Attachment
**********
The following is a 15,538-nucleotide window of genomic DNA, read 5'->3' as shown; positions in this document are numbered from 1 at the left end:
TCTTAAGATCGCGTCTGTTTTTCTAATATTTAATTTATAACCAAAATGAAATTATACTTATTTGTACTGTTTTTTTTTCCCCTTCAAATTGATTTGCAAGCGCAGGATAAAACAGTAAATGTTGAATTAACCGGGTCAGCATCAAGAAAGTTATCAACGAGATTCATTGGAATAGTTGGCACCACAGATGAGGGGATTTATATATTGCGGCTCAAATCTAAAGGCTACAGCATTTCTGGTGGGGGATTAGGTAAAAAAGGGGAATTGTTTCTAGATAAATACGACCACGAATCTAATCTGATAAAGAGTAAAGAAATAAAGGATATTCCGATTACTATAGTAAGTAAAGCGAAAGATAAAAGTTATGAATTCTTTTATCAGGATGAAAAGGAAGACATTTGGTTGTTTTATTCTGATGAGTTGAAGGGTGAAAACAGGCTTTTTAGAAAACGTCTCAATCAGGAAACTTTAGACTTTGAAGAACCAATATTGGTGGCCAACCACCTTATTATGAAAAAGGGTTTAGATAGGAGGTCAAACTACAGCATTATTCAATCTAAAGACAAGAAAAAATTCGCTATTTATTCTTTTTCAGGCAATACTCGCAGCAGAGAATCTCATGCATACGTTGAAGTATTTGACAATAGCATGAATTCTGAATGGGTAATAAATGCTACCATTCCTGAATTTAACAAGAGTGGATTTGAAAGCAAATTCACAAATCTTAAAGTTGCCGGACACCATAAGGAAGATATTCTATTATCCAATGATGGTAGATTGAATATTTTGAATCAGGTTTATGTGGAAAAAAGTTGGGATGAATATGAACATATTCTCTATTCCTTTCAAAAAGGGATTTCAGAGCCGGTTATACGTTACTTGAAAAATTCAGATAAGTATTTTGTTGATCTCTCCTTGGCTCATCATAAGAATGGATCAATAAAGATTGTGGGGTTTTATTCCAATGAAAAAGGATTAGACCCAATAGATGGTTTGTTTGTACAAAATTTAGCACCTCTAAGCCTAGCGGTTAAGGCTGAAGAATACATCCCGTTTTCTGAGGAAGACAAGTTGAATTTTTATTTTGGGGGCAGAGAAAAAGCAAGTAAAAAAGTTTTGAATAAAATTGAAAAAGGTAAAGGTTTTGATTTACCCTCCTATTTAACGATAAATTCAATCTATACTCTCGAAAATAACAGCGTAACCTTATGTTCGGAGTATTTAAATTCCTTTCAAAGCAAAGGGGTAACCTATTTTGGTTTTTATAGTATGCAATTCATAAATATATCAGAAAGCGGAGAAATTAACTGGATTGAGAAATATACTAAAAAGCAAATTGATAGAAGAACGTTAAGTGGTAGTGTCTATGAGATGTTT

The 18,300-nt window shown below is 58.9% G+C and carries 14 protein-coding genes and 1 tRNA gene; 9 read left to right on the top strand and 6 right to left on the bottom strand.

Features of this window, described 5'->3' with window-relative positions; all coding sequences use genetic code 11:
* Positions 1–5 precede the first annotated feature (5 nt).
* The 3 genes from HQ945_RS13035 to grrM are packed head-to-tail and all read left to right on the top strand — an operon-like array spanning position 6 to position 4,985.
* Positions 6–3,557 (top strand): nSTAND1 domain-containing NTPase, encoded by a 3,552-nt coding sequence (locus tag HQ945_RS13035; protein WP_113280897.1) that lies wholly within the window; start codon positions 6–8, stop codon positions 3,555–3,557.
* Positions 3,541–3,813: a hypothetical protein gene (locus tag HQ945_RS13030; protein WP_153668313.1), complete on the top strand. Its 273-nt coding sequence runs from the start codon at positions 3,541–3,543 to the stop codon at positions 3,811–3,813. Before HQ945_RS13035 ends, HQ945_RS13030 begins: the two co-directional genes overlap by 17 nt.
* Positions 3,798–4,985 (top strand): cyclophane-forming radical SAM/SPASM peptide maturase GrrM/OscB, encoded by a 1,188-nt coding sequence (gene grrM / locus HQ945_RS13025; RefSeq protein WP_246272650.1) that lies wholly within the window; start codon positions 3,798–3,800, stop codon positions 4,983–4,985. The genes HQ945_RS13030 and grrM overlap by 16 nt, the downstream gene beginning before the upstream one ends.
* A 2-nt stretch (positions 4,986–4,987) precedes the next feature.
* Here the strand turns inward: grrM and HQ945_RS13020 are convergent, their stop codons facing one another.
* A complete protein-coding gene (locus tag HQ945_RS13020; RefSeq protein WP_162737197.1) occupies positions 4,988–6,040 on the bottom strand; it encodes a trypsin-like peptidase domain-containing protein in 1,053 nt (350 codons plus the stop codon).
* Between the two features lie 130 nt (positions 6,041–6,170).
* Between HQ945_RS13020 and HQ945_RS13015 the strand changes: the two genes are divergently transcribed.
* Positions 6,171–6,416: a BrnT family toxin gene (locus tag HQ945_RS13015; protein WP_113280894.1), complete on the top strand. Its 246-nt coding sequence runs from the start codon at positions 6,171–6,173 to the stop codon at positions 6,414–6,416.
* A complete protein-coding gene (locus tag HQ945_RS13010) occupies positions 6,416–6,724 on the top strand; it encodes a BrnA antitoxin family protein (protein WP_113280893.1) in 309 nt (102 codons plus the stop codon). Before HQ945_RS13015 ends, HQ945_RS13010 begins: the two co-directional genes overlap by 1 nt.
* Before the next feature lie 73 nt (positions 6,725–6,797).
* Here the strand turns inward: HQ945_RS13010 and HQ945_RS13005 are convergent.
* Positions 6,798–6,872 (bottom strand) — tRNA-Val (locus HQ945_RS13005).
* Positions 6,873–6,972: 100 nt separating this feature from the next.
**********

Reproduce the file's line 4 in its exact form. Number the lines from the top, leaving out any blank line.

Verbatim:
Features of this window, described 5'->3' with window-relative positions; all coding sequences use genetic code 11: